Sometimes, I wish I were Bill Simmons. His mailbags have become must-reads, with Simmons riffing off the great e-mails of his readers with pop culture and sports knowledge that makes you feel like you know him. My readers are just as good, but I’m no Simmons. Two e-mails in particular got to me yesterday; one asked about the dearth of good middle relief and its relationship to the new drug policy. (Answer: good question, but we’ll need a full season of data to get even incomplete answers.) The other was more personal. I wish I could use his name, but there’s a Lance Corporal somewhere in Iraq that knows who he is. I wish I could make the little time he spends on the computer during down time from patrol a bit better. He doesn’t have a family to write to, no girlfriend waiting back home, so he memorizes baseball and forgets about what he does all day by losing himself in the game he loves, even from half a world away. I’m proud that BP and UTK are one of the things he reads, but prouder still of him and the men and women just like him. I wouldn’t trade my readers for anything.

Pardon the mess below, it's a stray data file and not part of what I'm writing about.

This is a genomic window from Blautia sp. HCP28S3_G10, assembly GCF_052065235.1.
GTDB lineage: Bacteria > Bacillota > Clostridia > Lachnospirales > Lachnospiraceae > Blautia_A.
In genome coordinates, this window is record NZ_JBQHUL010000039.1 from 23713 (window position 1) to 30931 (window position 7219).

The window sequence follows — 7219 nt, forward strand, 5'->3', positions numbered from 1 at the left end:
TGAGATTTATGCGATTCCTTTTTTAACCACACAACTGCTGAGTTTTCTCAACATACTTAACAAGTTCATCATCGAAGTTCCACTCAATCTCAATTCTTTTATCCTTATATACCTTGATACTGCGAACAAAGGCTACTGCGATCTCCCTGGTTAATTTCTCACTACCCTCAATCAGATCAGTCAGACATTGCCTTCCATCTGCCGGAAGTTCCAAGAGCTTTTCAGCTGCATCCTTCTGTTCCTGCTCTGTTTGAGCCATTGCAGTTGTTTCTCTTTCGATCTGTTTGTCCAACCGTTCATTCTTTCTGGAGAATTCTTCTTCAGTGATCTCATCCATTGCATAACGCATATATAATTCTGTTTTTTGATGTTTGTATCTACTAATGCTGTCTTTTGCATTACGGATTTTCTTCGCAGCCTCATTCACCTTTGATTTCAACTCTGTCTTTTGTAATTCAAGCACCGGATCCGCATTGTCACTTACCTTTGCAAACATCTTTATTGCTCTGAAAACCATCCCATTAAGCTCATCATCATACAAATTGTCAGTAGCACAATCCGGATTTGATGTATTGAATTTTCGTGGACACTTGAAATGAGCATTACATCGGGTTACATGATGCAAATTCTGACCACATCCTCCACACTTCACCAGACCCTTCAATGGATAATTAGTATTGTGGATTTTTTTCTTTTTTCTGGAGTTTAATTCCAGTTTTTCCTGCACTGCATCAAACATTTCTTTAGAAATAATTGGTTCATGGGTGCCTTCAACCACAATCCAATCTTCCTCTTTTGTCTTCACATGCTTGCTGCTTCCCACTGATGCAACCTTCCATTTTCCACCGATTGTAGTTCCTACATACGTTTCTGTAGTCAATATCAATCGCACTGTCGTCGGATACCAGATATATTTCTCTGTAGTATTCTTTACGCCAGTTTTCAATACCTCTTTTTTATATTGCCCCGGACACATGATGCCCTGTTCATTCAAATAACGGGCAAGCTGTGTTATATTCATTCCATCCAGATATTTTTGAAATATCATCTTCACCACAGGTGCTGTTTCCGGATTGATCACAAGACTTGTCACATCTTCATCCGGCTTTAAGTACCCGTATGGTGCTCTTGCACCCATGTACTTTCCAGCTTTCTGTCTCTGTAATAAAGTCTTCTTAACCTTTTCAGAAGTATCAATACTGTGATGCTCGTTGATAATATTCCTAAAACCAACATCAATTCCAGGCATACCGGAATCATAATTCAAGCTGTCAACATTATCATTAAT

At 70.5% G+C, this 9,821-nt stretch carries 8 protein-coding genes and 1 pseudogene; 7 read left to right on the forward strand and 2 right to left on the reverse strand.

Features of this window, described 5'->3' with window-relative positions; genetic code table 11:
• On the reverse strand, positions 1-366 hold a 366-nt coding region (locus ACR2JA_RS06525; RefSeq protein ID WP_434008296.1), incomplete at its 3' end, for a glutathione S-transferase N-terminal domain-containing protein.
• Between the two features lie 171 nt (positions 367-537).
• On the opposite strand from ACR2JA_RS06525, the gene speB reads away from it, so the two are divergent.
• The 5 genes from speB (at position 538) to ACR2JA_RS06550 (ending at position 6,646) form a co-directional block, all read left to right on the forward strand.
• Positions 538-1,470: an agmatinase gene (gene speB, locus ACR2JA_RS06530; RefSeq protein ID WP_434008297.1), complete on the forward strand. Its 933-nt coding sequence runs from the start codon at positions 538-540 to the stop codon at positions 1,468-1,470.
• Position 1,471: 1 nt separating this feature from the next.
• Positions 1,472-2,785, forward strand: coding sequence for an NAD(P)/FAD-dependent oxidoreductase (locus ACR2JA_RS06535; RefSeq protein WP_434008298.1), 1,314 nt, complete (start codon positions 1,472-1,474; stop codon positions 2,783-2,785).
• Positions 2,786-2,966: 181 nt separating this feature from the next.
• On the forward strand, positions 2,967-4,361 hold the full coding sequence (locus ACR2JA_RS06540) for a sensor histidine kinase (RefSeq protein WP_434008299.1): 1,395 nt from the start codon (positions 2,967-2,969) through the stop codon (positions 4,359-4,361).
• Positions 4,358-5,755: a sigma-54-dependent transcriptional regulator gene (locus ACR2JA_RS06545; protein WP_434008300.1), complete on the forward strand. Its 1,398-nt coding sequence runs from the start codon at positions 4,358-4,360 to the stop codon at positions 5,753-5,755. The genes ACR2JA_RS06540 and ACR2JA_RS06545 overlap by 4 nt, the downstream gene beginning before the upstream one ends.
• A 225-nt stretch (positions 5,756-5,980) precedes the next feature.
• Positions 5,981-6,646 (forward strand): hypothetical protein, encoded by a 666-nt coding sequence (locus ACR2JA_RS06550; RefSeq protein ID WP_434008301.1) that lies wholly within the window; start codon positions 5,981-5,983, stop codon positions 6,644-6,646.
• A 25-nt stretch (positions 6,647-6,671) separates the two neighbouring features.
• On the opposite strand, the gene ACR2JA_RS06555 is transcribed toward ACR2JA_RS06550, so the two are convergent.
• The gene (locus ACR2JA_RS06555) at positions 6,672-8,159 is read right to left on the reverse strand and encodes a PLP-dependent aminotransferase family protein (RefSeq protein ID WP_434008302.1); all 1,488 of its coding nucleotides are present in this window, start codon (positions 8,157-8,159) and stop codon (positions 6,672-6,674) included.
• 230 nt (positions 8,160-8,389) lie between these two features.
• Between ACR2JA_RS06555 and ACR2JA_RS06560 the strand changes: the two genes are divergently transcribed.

Powered by the return of football, on to the injuries…
- There’s finally some news about Hideki Matsui. My people in Tampa finally got a good look at Matsui during his rehab. It looks like Matsui isn’t as far ahead of schedule as we once thought. Matsui is still not taking full swings, still not catching the ball on his own at full speed, and appears to still be having some discomfort during his reduced activities. Matsui is a very tough one to read; what one source calls “discomfort,” another called “intensity.” Matsui is due to be re-examined this week in hopes that he can begin full baseball activities. If cleared, that still leaves him a couple weeks out at best, depending on how much time he needs to regain his timing and assuming no setbacks.